Thursday, November 10, 2016

Recently Read: Andrew Carnegie, by David Nasaw

I can't imagine there being a need for a more comprehensive biography of Andrew Carnegie, so hats off to David Nasaw for years of amazing research, compilation and detailed writing. Every era of Carnegie's rags-to-riches life is illuminated, with little commentary, judgement or the sort of psychoanalyzing used by lesser biographers.

Carnegie was once, arguably, the richest man in the world and the means to which he acquired his wealth, his strategic business tactics, complex relationships with working partners and varied interests in nearly all the arts makes for a fascinating tale. He gradually began giving away as much, and then more, money than he was making, and the list of institutes, organizations and philanthropic councils he created or provided seed money for is longer than can be tabulated here. Foremost was the money he gave for the building of libraries. In fact, the library from which I borrowed this biography was a "Carnegie library". (It's sad to consider how many of them have been torn down in the last hundred years or, as in the case of the Columbus Metropolitan Library, purged themselves of a substantial percentage of their book holdings).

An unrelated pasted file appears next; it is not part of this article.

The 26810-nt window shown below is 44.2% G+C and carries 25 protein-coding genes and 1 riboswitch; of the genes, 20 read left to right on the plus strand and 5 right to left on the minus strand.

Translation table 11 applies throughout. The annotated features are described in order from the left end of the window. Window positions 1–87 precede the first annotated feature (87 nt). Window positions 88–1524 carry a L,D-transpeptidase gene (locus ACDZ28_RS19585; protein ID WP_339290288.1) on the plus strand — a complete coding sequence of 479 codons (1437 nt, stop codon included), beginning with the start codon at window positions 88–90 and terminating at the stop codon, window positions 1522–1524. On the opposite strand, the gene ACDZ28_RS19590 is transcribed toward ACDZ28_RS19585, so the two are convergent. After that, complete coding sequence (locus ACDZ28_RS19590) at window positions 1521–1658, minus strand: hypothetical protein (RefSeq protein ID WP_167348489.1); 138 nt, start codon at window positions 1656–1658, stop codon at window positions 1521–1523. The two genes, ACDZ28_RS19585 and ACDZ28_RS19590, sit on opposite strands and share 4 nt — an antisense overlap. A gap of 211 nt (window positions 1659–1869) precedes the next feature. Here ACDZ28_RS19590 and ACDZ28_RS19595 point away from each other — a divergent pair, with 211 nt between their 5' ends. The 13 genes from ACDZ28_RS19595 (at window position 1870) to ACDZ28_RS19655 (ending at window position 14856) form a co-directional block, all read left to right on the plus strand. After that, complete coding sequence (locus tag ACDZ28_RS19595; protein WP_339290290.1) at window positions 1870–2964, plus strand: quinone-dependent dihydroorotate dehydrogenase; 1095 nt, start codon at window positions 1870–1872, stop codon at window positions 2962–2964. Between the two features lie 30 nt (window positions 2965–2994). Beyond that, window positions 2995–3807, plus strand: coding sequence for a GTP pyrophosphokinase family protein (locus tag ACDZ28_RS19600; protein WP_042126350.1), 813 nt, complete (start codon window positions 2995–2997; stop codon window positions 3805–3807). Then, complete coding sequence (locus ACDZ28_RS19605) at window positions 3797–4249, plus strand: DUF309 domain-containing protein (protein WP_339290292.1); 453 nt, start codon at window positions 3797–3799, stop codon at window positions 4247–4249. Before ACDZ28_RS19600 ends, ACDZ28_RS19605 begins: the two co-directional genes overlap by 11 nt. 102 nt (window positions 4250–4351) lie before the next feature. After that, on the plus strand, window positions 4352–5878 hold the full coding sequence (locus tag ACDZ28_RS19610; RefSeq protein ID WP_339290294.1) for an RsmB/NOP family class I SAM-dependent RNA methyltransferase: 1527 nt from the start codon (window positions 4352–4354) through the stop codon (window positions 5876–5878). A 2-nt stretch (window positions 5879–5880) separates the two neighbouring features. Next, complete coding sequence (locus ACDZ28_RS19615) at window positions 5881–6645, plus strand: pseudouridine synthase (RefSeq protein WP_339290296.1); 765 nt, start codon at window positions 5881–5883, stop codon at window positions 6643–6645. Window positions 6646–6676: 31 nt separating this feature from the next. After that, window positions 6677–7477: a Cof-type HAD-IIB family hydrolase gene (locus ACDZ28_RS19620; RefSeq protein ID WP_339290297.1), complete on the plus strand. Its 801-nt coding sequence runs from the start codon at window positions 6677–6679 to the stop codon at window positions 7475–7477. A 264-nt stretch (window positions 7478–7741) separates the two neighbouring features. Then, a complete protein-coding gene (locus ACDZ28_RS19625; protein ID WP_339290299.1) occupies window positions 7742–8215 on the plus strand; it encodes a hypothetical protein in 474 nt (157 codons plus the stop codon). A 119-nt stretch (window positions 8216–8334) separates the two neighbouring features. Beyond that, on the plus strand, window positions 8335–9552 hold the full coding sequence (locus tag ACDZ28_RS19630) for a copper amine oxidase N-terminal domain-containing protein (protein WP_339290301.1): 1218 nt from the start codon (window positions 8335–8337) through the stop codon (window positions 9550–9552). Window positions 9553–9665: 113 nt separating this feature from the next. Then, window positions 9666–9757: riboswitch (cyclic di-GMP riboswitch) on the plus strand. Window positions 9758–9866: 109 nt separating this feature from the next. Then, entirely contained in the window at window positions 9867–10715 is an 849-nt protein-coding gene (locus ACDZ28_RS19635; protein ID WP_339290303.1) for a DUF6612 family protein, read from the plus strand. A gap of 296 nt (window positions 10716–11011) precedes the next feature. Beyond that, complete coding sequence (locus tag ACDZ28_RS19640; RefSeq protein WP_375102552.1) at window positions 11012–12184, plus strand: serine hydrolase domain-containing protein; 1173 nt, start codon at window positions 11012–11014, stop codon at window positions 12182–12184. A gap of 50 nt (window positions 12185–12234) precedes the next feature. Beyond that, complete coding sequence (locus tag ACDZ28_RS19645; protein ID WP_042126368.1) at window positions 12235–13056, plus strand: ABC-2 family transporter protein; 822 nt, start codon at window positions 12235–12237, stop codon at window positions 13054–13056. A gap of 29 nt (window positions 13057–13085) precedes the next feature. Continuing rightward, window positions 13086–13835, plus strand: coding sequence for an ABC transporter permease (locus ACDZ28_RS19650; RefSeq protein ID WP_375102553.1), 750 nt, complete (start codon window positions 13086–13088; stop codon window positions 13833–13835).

Carnegie was far from admirable in some of his business tactics and Nasaw's books tells the good with the bad, building a portrait of a man full of contradictions, but one who, unlike many so-called robber barons, created a lasting legacy which continues to today. I'm looking forward to reading Nasaw's biography of William Randolph Hearst.

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